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Zello on Fire: Push-to-Talk and the New Hampshire Fire Radio

February 23, 2012

John Marcel of Concord, New Hampshire calls himself a Fire Buff. What is that? “That’s my hobby and my career and pretty much my life—just ask my wife, she’ll tell you,” says Marcel. Outside of his career at Concord Fire Dispatch, Marcel spends his free time working with NH Fire Radio, a small community of buffs who make it their business to broadcast conditions of nearby New England fires. Says Marcel, “2-Alarm fire, 3-Alarm fire, 4-Alarm fire…the bigger the number the bigger the more complex the fire and you need that many trucks to come in and help out.”

Zello push-to-talk—walkie-talkie style communication via mobile phones—gives these regular buffs the instant information they need to react in an emergency. Marcel explains, “You have a guy who’s near the scene of one of these fires, who goes to it and can actually report back, ‘How’s it going? Is it big? Is it out of control? Does it look like they’re getting a handle on it?’”

Important distinction: NH Fire Radio is not a firefighting association. They’re fire professionals who have special interest in Fire Service Operations. They seek out “the more interesting stuff” and go to sites “to observe and appreciate what [firefighters] do.” They’re also a media operation, letting fire photographers know where the blaze is and whether it’s safe to go in. And when asked, fire buffs are support teams for area firefighters. Marcel sees this function as the future of fire-buffing, explaining that nearby Boston and Providence have already begun to form small rehab units. “[These are] volunteers that are just going in with the idea, ‘Get the Gatorade to the firefighters; Get the coffee to the firefighters.’”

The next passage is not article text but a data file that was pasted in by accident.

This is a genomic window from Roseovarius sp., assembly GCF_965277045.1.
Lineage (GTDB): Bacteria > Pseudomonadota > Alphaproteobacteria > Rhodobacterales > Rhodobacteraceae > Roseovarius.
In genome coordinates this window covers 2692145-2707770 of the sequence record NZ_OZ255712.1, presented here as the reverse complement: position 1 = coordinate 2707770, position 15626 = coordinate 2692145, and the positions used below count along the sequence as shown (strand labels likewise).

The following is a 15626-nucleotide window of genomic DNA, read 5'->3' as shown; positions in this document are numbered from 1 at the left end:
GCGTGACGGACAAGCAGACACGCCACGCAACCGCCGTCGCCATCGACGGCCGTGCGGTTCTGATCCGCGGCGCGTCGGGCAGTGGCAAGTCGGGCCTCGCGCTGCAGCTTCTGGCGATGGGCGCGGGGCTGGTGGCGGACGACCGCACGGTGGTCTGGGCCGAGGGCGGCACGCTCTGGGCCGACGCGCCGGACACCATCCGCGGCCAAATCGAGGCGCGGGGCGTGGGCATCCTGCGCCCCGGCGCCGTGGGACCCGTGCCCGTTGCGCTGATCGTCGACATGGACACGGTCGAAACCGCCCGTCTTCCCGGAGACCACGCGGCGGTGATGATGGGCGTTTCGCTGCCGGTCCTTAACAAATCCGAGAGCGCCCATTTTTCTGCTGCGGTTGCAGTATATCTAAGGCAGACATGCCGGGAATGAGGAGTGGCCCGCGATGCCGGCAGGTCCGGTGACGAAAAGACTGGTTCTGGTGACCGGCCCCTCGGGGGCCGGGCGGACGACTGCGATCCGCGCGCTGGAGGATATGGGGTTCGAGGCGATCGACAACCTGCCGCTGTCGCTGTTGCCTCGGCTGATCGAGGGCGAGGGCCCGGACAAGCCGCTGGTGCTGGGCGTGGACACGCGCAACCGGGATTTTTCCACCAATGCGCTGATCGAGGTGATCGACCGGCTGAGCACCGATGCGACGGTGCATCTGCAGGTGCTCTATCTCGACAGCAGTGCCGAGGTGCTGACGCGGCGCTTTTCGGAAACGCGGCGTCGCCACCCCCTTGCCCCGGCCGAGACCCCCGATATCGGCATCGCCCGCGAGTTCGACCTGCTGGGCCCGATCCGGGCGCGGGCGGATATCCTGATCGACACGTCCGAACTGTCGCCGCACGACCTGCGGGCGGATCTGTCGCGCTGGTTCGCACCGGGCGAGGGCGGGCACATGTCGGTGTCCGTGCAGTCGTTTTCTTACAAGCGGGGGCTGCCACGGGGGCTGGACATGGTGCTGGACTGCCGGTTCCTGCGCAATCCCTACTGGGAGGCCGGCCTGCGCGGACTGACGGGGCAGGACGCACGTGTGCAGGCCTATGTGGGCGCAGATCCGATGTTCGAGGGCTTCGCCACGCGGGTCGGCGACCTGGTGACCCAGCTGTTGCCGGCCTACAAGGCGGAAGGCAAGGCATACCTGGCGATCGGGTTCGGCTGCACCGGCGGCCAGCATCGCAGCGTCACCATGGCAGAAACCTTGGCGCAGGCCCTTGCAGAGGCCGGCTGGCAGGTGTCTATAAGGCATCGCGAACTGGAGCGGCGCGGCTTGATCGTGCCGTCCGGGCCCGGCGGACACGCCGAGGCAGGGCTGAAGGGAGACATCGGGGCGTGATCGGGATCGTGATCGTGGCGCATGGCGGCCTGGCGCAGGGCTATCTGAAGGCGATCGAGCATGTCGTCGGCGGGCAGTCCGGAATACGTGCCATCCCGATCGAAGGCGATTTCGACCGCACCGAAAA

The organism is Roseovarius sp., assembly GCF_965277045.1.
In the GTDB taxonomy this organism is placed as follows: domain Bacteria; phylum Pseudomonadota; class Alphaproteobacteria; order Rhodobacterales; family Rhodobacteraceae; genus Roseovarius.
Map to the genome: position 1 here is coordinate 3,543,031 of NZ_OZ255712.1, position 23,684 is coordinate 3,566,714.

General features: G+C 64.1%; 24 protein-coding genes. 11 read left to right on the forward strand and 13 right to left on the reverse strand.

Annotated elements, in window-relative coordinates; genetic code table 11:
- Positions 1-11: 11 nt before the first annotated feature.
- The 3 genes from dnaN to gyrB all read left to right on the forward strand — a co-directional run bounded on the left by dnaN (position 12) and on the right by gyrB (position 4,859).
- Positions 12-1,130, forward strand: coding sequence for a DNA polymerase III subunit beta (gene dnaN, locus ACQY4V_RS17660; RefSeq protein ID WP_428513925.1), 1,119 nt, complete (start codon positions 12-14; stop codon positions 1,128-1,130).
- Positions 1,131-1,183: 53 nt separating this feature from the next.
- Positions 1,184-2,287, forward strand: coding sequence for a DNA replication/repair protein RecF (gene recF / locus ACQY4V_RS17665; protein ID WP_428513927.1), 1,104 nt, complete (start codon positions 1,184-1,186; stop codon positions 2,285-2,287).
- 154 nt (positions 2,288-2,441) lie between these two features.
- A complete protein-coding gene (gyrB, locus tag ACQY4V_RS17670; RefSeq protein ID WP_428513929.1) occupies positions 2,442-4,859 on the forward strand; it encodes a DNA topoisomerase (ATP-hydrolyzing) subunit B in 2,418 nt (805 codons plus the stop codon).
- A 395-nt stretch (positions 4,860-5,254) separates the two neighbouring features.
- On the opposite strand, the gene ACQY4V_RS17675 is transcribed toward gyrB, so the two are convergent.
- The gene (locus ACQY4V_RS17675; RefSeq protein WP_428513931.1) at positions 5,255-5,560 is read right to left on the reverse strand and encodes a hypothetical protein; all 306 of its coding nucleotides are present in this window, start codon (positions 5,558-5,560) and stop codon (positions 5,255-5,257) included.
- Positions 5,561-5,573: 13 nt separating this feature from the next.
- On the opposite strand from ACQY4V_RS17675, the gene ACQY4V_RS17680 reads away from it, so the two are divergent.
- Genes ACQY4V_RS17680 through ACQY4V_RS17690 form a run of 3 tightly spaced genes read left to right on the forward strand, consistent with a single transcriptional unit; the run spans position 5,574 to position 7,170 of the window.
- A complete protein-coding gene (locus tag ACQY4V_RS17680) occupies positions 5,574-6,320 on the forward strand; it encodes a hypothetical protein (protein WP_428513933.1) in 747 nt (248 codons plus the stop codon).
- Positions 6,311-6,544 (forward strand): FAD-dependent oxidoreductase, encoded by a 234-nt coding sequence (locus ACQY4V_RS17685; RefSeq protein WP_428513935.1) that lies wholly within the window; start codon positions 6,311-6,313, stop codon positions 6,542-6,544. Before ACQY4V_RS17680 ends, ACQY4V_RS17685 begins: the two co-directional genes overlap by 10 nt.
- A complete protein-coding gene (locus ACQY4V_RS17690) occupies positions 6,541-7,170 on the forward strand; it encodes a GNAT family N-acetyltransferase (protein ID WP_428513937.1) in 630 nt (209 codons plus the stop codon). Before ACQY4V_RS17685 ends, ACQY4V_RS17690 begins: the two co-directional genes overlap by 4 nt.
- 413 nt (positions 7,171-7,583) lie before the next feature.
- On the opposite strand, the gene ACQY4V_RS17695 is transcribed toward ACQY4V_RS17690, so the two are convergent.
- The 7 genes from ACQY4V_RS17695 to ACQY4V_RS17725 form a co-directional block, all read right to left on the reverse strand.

In the 80’s, buffs worked relying solely on two-way radios—and liked it that way. “We’re two-way radio people,” says Marcel. “Right now, when I go in my other room from where I’m sitting, we get on radio, and we talk out over a radio.” But since January, Marcel and his group have fallen for Zello. “It takes what we know and what we’re used to and makes it into a modern unit,” he says. “It’s basically a two-way radio on a much cooler platform.” For NH Fire Radio, Zello takes their favorite “Old-School” radio style communication and gives them what they need today—private channels, password protection and worldwide broadcast on their own lightweight phones. Armed with modern push-to-talk, Marcel and NH Fire Radio do their jobs easily and well, broadcasting and dispatching faster than you can say…“Fire.”

Topics: Case study, Emergency Management, How do you Zello?, two-way radio, Uncategorized

Written by Alexey Gavrilov

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